“If you think I can help you, I will do anything I can to assist you.

“Meanwhile, try to keep positive and remember the next few months are the most important time to prepare yourself for trial.”

29 July 2007

Official Secrets Act Section 1 cases

I noticed that Spyblog has commented on my previous post about Daniel James NOT being the first Official Secrets Act case since the Cold War.

Spyblog has also made the point that there was another case under Section 1, in which Katharine Gun had been charged with leaking information that the USA planned to bug the offices of certain countries at the United Nations. This was an attempt to gain acceptance for the US's illegal policy to invade Iraq.

It was not entirely clear why the Gun case was dropped, but it is likely it was the concern of the British government, and their intelligence services, that the Prosecution would be required to reveal more sensitive information and documents during the trial.

Hopefully something similar will apply in the Daniel James case, because the Prosecution will be required to explain how they came by the evidence to charge Daniel, and whether that evidence was obtained by legal methods.

15 July 2007

Disinformation about Daniel James

It was refreshing on 13th July to see Daniel James stand up before an Old Bailey judge, and at that hearing demand his right to face a Court Martial. The offences Daniel is alleged to have committed relate back to his Army service in Afghanistan during 2006, and so he should have been given the choice of trial by military justice. Instead a Crown Court trial is being forced onto Daniel against his wishes.

Daniel James in Afghanistan

Rather than reveal the true allegations against Daniel, the Criminal Prosecution Service decided to confuse the public by focusing attention on the information contained in a “USB computer device”. This is nothing but a diversion, because the Prosecution know full well that there is nothing damaging to national interests on that device. No doubt the release of this “evidence” was designed to give the impression that Daniel was found in possession of military secrets - nothing could be further from the truth. Why do they not disclose the true details explaining what Daniel’s case is all about?

The other lie being put out by British intelligence is that Daniel James ‘is the first person for more than 20 years to be tried for spying’ (Matthew Moore, Daily Telegraph), and that this is ‘Britain’s first spy trial since the Cold War’ (Peter Graff, Reuters). It has also been widely publicised that there has not been an Official Secrets Act trial in Britain since that of Michael Bettany in 1984.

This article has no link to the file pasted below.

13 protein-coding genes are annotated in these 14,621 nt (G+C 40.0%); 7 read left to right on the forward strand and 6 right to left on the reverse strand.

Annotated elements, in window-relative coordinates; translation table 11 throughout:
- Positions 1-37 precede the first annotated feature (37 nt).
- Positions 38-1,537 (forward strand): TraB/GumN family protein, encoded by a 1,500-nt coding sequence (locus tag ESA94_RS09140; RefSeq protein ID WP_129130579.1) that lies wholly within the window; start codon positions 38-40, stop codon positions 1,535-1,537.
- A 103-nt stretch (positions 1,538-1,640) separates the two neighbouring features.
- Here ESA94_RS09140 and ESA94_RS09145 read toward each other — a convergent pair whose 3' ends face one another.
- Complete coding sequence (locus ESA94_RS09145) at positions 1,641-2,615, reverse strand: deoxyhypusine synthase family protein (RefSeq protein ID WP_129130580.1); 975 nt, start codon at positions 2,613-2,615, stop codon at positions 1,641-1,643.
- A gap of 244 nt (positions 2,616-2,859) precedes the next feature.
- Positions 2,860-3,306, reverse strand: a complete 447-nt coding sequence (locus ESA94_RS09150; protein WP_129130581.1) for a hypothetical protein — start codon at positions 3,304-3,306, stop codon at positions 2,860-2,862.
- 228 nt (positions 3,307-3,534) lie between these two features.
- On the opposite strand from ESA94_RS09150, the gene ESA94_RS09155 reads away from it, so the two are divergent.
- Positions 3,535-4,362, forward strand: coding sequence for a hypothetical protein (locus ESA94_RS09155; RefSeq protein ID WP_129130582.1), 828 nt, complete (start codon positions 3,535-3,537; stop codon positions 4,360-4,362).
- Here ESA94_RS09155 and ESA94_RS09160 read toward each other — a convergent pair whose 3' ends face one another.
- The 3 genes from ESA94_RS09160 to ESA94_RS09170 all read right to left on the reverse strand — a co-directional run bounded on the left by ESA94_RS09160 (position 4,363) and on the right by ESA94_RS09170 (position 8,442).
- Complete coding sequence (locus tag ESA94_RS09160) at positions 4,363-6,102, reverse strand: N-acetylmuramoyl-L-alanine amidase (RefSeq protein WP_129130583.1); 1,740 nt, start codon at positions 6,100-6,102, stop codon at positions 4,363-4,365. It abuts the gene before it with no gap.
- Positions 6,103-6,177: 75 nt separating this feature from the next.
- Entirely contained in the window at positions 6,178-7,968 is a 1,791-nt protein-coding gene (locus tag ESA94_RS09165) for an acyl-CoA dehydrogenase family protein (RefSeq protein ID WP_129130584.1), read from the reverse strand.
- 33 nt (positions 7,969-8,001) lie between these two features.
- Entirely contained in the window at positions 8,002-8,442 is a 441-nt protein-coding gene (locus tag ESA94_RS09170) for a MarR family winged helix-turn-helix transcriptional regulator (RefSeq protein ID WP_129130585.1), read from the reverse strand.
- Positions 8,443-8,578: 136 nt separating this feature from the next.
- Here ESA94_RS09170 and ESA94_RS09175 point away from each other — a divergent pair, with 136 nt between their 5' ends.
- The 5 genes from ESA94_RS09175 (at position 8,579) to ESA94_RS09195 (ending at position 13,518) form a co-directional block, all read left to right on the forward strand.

This is clearly disinformation, and it is not hard to understand for whose benefit it is intended. Anybody who has followed history will know that there have been several Official Secrets Act cases since 1984. Notably, AFTER the Cold War ended I went through an OSA trial in 1993, followed by Rafael Juan Bravo in 2001 and Ian Parr in 2003. Is the public meant to simply forget about our cases! No, what the Prosecution want you to forget is that I was found “guilty” based on false evidence and tricks, and Bravo and Parr were convicted due to MI5 entrapment operations.

So, for what purpose could it be that you are expected to believe Daniel James’ trial will be the first spy trial since 1984? It would not be a good idea to compare Daniel’s trial with the false evidence and frame-up used in my trial and those of Bravo and Parr, so what better way to cover up the dirt than to pretend that our trials never took place? Write us out of history by a process of judicial cleansing. This then leaves the way open for the media to play up and exaggerate the importance of the Daniel James’ trial, and if the Prosecution manage to convict him he will be given a sentence out of all proportion to the trivial nature of his alleged offences. I’ve seen it all before, it happened to me, and poor Daniel is being prepared for the same fate.

Another of the errors published in the past couple of days was the claim that Daniel James was in Woodhill prison (Matthew Moore and BBC report). Daniel has never been in Woodhill; he is currently at Wandsworth prison.

These errors in the reports about Daniel’s case could be seen as mistakes or oversights by journalists. However, these false details then get copied throughout the media, and become a permanent record for future readers to be misled by. If so blatant and easily disprovable fabrications are circulated, then what other lies have been told about the Daniel James case?

Daniel now has a long wait until February 5, when his trial is scheduled to start. Don’t be fooled by the false stories you read about this case.